Compound structures, Chromatograms, mass and UV-Vis spectra of the "fast" and "slow" peaks (PDF)

Food Chemistry 2007, 100, 1713-1721. The occurrence of volatile N-nitrosamines in Estonian meat products


Raw, fried, grilled, smoked, pickled, and canned meat products (e.g. smoked fish, fried fish, smoked ham, etc)

GC-MS with Chemical ionization (Ammonia as reagent gas)

Total concentrations of NAs in 386 studied samples of meat ranged from non-detectable to 30 lg/kg. The highest levels of NAs were found in samples of fried meat. Relatively high level was found in grilled meat, in smoked pork, in half-smoked sausage, and in ham. With the addition of sodium nitrite, one can observe roughly linear increase in concentration of NAs in fried and raw meat. About 73% of NAs are concentrated in fat of baked mutton. In fried pork, the concentration of NAs in fat exceeds the concentration in lean 6 times. Apparently, the temperature and time of cooking, nitrite concentration, and storage conditions of meat have a significant effect on the concentration of NAs.

Abstract and data Tables (PDF)

Food Chem. 2006, 96, 325-333 Volatile N-Nitrosamines in various fish products


Various samples of fish, and oil

GC-MS with Chemical ionization (Ammonia as reagent gas)

The level of five N-nitrosoamines (N-nitrosodimethylamine, N-nitrosodiethylamine, N-nitrosodibutylamine, N-nitrosopiperidine, and N-nitrosopyrrolidine) was determined in 294 various samples of fish, and in 77 samples of oil during 2001–2005. For the sample cleaning the two-step solid-phase extraction with Extrelut and Florisil sorbents was used. Nitrosoamines were separated by gas chromatography and detected by positive ion chemical ionization using ammonia as reagent gas. The HP 6890 Plus GC/HP 5973 MSD was used in the selected ion monitoring mode with pulsed splitless injection. In this work, the limit of detection and the limit of quantitation of NA were approximately 0.10 and 0.35 μg/kg, respectively with about 85%. The sum of the average of five NAs content in cold-smoked fish was found to be 1.92 μg/kg, in hot-smoked fish – 4.36 μg/kg, in fried fish – 8.29 μg/kg, in pickled fish – 5.37 μg/kg, in salted fish – 3.16 μg/kg, in salted/dried fish – 3.81 μg/kg, and in the fresh fish it was not detected.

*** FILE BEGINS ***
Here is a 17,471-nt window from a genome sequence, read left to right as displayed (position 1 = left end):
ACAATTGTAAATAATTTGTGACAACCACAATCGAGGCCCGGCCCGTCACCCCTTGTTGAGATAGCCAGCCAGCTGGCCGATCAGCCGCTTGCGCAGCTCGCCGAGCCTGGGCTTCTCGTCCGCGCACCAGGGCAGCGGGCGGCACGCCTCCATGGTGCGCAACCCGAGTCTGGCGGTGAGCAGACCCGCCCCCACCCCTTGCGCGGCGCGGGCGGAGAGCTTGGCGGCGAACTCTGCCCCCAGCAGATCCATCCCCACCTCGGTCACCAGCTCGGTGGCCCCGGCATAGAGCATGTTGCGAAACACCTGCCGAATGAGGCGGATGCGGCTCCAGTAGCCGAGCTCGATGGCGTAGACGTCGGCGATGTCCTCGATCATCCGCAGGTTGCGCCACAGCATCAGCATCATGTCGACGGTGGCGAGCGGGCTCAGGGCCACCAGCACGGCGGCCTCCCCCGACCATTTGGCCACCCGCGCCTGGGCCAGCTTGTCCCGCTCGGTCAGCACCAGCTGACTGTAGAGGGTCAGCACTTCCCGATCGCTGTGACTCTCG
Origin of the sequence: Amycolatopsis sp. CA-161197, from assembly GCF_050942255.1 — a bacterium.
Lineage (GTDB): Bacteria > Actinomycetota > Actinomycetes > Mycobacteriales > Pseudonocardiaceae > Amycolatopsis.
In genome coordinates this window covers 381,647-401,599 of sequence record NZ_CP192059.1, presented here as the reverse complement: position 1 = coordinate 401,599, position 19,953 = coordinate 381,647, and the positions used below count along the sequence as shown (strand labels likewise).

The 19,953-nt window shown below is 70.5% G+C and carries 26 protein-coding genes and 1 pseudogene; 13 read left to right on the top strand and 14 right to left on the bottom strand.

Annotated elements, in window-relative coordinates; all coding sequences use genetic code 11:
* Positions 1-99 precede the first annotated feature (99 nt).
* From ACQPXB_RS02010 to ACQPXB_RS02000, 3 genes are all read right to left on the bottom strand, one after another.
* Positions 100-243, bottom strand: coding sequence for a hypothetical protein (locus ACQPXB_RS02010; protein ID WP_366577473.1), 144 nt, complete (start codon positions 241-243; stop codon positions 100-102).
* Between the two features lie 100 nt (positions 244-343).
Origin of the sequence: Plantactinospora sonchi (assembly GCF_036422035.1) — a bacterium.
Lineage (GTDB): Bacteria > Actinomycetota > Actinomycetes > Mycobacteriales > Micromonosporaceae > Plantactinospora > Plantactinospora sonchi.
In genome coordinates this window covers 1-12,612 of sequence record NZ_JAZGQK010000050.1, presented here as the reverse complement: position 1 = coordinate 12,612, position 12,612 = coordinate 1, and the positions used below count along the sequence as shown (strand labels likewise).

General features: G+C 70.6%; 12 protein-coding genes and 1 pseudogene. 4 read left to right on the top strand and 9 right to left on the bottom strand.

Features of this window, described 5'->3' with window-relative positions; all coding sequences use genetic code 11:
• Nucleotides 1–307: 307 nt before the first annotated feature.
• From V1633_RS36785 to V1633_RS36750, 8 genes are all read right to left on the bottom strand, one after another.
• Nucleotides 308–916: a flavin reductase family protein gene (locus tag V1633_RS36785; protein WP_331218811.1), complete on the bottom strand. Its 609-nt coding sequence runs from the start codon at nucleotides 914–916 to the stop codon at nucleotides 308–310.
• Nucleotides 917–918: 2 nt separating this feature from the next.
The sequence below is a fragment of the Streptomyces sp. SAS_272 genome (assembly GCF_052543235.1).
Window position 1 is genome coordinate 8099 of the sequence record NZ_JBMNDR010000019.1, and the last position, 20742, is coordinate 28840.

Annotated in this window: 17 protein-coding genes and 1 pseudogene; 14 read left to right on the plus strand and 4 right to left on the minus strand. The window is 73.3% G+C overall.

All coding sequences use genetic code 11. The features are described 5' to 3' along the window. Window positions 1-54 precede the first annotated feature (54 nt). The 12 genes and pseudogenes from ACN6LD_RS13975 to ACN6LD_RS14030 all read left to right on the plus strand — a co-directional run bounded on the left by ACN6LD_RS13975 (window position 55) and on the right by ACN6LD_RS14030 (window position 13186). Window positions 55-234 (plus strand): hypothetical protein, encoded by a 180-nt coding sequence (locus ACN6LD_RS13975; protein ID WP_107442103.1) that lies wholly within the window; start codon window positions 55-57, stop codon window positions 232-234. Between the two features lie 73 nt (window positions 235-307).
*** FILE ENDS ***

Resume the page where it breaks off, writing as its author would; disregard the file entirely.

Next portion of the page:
J. Chrom. A 2005, 1126, 55-63 Uncertainty in liquid chromatographic analysis of pharmaceutical product: Influence of various uncertainty sources

Active substances of drugs on the example of Simvastatin

Pharmaceutical preparations (Tablets)

HPLC with UV-Vis detection

ISO GUM measurement uncertainty estimation procedure was developed. In quantification of uncertainty components several practical approaches for including difficult-to-estimate uncertainty sources (such as uncertainty due to peak integration, uncertainty due to nonlinearity of the calibration curve, etc.) have been presented. Two different calibration methods – single-point (1P) and five-point (5P) – were used. The uncertainty estimate for 1P is only slightly larger than with 5P calibration.

Abstract and Electronic supplementary material (PDF)



Should you have any questions regarding the data, the used experimental, data treatment or computational methods, etc, please do not hesitate to contact Ivo Leito (e-mail:!     Proposals for collaboration are also most welcome!

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See also other research topics at UT Chair of Analytical chemistry